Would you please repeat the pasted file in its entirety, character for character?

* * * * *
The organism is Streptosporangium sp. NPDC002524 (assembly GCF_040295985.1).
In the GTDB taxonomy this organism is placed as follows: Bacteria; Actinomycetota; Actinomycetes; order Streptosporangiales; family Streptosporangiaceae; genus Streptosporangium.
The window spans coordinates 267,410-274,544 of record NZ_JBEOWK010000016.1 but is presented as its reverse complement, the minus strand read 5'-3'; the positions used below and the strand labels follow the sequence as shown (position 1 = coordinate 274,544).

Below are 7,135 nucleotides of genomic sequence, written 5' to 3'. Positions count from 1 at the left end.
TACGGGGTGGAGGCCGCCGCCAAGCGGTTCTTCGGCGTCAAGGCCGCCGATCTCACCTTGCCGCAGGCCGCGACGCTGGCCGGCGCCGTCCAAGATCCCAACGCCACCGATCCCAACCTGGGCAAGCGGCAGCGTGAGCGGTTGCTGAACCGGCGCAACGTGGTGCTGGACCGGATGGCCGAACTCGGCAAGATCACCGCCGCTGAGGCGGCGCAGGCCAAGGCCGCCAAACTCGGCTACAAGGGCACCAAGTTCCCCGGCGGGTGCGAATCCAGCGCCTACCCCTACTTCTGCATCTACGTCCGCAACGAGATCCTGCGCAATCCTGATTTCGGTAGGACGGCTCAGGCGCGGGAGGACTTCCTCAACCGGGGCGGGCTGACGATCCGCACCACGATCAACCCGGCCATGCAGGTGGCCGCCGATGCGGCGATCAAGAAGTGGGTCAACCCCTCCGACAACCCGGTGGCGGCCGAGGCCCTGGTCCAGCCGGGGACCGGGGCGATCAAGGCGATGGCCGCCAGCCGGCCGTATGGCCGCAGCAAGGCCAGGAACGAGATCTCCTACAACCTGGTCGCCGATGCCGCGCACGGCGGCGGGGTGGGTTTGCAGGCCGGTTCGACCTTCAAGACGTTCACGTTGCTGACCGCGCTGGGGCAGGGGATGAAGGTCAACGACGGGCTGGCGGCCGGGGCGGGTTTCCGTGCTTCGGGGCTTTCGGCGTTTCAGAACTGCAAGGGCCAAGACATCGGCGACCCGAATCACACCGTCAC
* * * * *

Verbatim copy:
The organism is Streptosporangium sp. NPDC002524 (assembly GCF_040295985.1).
In the GTDB taxonomy this organism is placed as follows: Bacteria; Actinomycetota; Actinomycetes; order Streptosporangiales; family Streptosporangiaceae; genus Streptosporangium.
The window spans coordinates 267,410-274,544 of record NZ_JBEOWK010000016.1 but is presented as its reverse complement, the minus strand read 5'-3'; the positions used below and the strand labels follow the sequence as shown (position 1 = coordinate 274,544).

Below are 7,135 nucleotides of genomic sequence, written 5' to 3'. Positions count from 1 at the left end.
TACGGGGTGGAGGCCGCCGCCAAGCGGTTCTTCGGCGTCAAGGCCGCCGATCTCACCTTGCCGCAGGCCGCGACGCTGGCCGGCGCCGTCCAAGATCCCAACGCCACCGATCCCAACCTGGGCAAGCGGCAGCGTGAGCGGTTGCTGAACCGGCGCAACGTGGTGCTGGACCGGATGGCCGAACTCGGCAAGATCACCGCCGCTGAGGCGGCGCAGGCCAAGGCCGCCAAACTCGGCTACAAGGGCACCAAGTTCCCCGGCGGGTGCGAATCCAGCGCCTACCCCTACTTCTGCATCTACGTCCGCAACGAGATCCTGCGCAATCCTGATTTCGGTAGGACGGCTCAGGCGCGGGAGGACTTCCTCAACCGGGGCGGGCTGACGATCCGCACCACGATCAACCCGGCCATGCAGGTGGCCGCCGATGCGGCGATCAAGAAGTGGGTCAACCCCTCCGACAACCCGGTGGCGGCCGAGGCCCTGGTCCAGCCGGGGACCGGGGCGATCAAGGCGATGGCCGCCAGCCGGCCGTATGGCCGCAGCAAGGCCAGGAACGAGATCTCCTACAACCTGGTCGCCGATGCCGCGCACGGCGGCGGGGTGGGTTTGCAGGCCGGTTCGACCTTCAAGACGTTCACGTTGCTGACCGCGCTGGGGCAGGGGATGAAGGTCAACGACGGGCTGGCGGCCGGGGCGGGTTTCCGTGCTTCGGGGCTTTCGGCGTTTCAGAACTGCAAGGGCCAAGACATCGGCGACCCGAATCACACCGTCAC